NMSU student programs work to combat effects of DACA rulings for students


Cassidy Kuester

The Chicano program at NMSU has seen an uptick of students reaching out to their offices since the DACA ruling in Sept. 2017.

It has been more than a year since the Trump administration made the decision to phase out the Deferred Action for Childhood Arrivals program on September 5, 2017.

For undocumented immigrants that meet DACA’s qualifications, the program postpones deportation for two years and allows them to become eligible for a work permit. The program also grants renew-ability, an aspect that has been challenged in the federal courts following the phasing out of the DACA program.

According to the National Immigration Law Center, though the Supreme Court has been reluctant to accept a case regarding DACA, lower federal courts have required the U.S. Citizenship and Immigration Services to continue its acceptance of DACA renewal applications. The DACA program, however, remains at the will of Congress.

Laura Gutiérrez-Spencer, the Director of the Chicano programs at New Mexico State University, said that since the DACA program has ended, more students have reached out to her office, whether it has been to ask questions or seek counseling. Those with legal questions are referred to qualified immigration attorneys.

In talking with students and others in the community, Spencer said that there has been a lot of anxiety and fear. From professors, Spencer has heard that students who are not DACA recipients and are not affected by DACA have also been stressed over worry for friends that are. Both parties feel as if they are not in control.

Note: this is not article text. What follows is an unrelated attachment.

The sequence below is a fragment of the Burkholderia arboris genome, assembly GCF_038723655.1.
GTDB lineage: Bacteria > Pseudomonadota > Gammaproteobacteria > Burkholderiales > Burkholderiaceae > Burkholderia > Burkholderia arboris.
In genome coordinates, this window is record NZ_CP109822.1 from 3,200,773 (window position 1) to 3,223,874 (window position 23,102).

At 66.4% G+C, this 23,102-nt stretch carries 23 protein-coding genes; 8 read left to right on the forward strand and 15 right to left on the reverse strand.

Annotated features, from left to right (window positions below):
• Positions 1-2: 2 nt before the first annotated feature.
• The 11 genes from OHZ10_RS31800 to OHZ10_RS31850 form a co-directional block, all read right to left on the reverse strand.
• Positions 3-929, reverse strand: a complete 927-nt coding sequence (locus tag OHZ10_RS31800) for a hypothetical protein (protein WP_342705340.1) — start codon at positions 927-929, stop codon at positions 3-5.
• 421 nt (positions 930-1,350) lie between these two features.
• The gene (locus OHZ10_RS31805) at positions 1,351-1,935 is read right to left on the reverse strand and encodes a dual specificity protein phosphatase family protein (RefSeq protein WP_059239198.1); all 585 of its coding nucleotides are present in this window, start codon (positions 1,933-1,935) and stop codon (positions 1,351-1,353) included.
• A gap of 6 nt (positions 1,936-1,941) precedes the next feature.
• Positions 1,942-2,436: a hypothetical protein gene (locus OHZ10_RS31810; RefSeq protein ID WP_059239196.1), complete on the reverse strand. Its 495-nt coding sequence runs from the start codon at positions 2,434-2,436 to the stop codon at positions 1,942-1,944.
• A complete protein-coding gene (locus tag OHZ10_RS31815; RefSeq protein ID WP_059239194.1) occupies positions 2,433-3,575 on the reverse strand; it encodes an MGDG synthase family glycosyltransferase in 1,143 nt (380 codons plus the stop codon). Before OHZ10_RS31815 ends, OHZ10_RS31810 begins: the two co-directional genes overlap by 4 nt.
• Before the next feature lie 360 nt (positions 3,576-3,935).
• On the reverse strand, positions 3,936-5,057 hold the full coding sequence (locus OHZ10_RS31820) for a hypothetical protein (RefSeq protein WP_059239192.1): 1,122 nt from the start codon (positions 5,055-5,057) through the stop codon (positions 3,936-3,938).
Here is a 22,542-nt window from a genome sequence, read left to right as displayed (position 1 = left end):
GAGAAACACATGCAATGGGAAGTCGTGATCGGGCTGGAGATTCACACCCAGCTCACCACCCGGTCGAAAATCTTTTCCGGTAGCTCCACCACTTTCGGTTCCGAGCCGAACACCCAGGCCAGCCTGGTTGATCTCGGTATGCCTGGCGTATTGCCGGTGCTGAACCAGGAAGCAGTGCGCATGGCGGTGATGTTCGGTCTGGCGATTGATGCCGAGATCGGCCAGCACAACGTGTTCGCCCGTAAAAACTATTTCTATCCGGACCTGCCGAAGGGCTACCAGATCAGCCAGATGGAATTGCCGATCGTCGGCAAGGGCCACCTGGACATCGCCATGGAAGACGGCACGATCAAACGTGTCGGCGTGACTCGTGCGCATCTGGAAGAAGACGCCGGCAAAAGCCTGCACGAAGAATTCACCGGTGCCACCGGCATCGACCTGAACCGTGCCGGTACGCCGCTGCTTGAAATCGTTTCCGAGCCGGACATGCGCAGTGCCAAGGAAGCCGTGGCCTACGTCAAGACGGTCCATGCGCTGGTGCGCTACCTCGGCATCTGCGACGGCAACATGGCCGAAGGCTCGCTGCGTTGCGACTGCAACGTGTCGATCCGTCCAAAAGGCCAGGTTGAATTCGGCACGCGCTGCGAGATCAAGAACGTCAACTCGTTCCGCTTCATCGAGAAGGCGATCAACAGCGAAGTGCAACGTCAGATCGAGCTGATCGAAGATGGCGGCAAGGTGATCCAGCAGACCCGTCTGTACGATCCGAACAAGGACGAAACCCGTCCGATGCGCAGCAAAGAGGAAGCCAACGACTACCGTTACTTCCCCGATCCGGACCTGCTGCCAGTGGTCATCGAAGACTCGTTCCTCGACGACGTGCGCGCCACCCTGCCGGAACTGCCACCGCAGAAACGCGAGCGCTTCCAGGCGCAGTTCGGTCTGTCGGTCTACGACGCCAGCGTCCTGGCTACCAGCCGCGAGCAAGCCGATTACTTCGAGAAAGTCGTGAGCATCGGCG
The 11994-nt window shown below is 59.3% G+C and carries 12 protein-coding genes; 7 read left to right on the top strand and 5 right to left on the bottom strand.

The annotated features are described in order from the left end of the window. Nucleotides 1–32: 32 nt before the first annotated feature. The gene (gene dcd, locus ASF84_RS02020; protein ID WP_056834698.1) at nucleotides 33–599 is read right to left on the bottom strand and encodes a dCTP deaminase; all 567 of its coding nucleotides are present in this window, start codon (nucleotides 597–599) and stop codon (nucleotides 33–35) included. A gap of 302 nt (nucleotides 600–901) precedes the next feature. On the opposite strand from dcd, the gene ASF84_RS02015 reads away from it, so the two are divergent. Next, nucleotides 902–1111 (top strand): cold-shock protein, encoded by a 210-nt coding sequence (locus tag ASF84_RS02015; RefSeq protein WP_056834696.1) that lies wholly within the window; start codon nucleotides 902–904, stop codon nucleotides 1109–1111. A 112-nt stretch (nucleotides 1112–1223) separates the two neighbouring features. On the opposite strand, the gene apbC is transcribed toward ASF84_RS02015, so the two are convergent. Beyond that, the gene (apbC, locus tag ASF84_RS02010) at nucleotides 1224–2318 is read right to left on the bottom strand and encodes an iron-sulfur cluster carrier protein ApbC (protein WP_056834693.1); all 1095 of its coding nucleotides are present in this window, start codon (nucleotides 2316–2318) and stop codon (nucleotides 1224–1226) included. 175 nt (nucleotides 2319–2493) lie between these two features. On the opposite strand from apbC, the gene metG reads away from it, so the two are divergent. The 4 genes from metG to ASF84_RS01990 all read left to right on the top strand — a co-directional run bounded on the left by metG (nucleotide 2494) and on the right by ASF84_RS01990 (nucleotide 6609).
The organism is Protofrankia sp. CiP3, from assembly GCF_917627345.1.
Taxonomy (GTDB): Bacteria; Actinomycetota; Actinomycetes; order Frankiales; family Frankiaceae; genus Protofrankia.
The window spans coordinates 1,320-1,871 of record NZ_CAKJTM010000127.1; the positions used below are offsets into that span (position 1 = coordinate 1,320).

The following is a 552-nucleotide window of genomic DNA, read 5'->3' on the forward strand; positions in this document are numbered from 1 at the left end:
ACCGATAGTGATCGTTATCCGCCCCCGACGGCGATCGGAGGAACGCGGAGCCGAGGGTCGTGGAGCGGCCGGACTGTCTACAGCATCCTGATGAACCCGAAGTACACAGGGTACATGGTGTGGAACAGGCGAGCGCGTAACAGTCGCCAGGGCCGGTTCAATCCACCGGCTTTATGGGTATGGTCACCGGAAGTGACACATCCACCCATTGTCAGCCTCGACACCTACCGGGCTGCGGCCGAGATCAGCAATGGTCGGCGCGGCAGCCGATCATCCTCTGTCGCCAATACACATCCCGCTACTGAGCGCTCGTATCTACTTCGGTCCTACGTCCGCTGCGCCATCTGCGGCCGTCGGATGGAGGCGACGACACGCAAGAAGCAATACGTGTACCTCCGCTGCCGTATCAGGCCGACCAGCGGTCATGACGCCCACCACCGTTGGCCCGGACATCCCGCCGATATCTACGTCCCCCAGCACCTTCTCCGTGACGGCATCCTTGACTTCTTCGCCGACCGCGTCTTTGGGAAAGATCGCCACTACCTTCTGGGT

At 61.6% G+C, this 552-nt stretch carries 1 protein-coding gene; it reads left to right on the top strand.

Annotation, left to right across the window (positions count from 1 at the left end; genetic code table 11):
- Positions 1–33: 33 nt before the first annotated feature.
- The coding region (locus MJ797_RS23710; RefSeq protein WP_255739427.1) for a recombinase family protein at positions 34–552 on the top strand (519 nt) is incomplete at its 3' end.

“There have been raids in the local community. It’s hard to study and succeed when you’re fearful, when every time you drive to the grocery store or drive across town you’re afraid that you’re going to be stopped,” Spencer said.

Spencer attributes this fear to agencies like the U.S. Customs and Border Protections and Immigration and Naturalized Service having such a high profile in the borderland region.

In regards to student enrollment and how it may have been affected by the phasing out of DACA, Spencer notes that data is not collected on who is a DACA recipient and who is undocumented.

For Spencer and the rest of the staff, counseling and listening plays a big role in helping students. The Chicano Programs office is a confidential space, and neither Spencer or any of her staff discloses the status of a student’s residency to anyone.

Though the Chicano Programs specializes in the support of Hispanic domestic students, it intends to empower all student success through education, advocacy, and the development of cultural literacy.

The Chicano Programs is home to several organizations such as the Hispanic Council, Kappa Delta Chi, and the Society of Professional Hispanic engineers. Staff members work with students in helping them navigate through college, primarily within their first year, and assist them in finding and applying for scholarships.

Since 1992, the Chicano Programs has worked closely with the Immigrant Student Issues Committee, which advocates primarily for undocumented immigrants.

Together, they put on training involving key figures in admissions, financial aid, and community college personnel. The training also attempt to reach out to the local school districts and the Las Cruces community, inviting principals, teachers, guidance counselors, students and parents to attend.

“The training are for NMSU staff and faculty. Admissions officers and financial advisers need to be trained especially,” Spencer said.

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